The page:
I was on a panel once that was taking questions from the audience, and a guy raised his hand and asked how to know when to start a new chapter. He said he’d written hundreds of pages, and it was only chapter one. A silence fell over the room as the audience waited with rapt attention and those of us on the panel had no idea how to respond to that. Without seeing that guy’s manuscript, I was certain his problem was he hadn’t found the beginning of his story yet.
To the guy’s credit, he’d started writing his novel, and that’s admirable. Moreover, he’d started doing the work, and that’s progress.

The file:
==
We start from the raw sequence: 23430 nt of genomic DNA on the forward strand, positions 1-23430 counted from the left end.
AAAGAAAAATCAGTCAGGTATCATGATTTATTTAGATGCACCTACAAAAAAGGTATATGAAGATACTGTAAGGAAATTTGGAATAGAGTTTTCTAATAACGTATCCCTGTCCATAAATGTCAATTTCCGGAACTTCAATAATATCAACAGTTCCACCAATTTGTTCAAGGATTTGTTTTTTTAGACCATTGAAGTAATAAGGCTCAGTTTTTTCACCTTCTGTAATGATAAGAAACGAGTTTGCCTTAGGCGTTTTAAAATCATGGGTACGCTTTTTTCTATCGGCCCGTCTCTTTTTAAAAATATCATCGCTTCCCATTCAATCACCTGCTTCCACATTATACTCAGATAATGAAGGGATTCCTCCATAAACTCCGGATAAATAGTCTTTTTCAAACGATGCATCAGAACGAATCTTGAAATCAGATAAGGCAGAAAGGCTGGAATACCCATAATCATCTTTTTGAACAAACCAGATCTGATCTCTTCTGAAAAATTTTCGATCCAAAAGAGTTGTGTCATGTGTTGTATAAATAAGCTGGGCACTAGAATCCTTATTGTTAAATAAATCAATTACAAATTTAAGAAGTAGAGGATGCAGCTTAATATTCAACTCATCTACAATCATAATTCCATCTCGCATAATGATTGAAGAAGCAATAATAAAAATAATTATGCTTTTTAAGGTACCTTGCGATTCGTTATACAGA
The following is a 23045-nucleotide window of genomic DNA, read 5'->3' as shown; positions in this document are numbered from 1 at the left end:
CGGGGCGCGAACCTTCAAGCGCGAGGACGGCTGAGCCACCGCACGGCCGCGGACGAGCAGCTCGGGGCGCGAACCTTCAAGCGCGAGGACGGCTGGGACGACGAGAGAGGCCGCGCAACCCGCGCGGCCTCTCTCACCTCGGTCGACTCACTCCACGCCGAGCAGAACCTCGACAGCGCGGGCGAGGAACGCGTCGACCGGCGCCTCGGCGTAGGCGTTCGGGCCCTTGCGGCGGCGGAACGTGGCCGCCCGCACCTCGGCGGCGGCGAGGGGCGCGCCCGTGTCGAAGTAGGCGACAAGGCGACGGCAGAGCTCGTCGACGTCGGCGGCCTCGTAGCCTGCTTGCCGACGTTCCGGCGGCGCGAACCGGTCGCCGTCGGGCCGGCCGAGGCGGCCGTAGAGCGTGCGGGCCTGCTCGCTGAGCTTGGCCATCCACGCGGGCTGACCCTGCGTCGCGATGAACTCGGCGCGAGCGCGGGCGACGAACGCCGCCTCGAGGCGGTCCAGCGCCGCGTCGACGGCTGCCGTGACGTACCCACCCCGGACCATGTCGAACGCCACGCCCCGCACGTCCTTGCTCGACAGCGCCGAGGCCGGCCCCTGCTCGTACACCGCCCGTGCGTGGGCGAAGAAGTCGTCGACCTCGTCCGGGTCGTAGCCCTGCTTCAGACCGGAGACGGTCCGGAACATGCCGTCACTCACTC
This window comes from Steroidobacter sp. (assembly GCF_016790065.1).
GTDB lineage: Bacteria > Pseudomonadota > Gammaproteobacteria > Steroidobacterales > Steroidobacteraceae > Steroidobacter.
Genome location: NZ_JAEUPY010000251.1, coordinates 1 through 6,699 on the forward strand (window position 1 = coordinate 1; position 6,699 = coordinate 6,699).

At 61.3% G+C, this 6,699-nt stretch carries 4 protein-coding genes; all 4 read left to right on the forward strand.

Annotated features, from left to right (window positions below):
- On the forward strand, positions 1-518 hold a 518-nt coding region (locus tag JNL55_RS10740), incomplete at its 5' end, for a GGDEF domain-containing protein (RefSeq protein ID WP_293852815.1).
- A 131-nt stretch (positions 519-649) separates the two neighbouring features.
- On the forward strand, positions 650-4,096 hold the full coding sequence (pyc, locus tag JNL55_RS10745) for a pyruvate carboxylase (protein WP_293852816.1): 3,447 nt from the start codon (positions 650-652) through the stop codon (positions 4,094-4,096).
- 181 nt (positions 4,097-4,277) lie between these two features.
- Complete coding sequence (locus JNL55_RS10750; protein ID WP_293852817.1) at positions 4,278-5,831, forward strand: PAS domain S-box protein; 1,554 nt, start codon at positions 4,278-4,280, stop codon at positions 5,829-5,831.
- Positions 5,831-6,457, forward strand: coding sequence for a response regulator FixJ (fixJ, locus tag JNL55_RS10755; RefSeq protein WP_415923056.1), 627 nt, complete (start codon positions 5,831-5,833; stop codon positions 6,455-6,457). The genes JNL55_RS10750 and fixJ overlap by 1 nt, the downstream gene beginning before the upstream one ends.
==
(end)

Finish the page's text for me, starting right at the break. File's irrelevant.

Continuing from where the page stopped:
I don’t remember how we, the panel, responded to him, but the point here is, again, without seeing that manuscript, I would expect to find pages and pages and pages of world building and information about characters, places, customs, traditions, etc. That stuff is important, but it’s not the story.
Finding the starting line is a very common problem for us writers because we are (and this is true—unless you’re using generative AI, which is bad and I’m going to get to someday) human beings, and it’s natural for human beings, when beginning any creative process, to search for information. Even legal cases start with a discovery process. As storytellers, we begin by asking questions like, Who is this person? What is this place? We build a foundation.
I’m here to tell you, while that stuff is incredibly important and you need to work on it because everything rests on it, the story starts elsewhere.Continue reading “Finding Your Story’s Starting Line”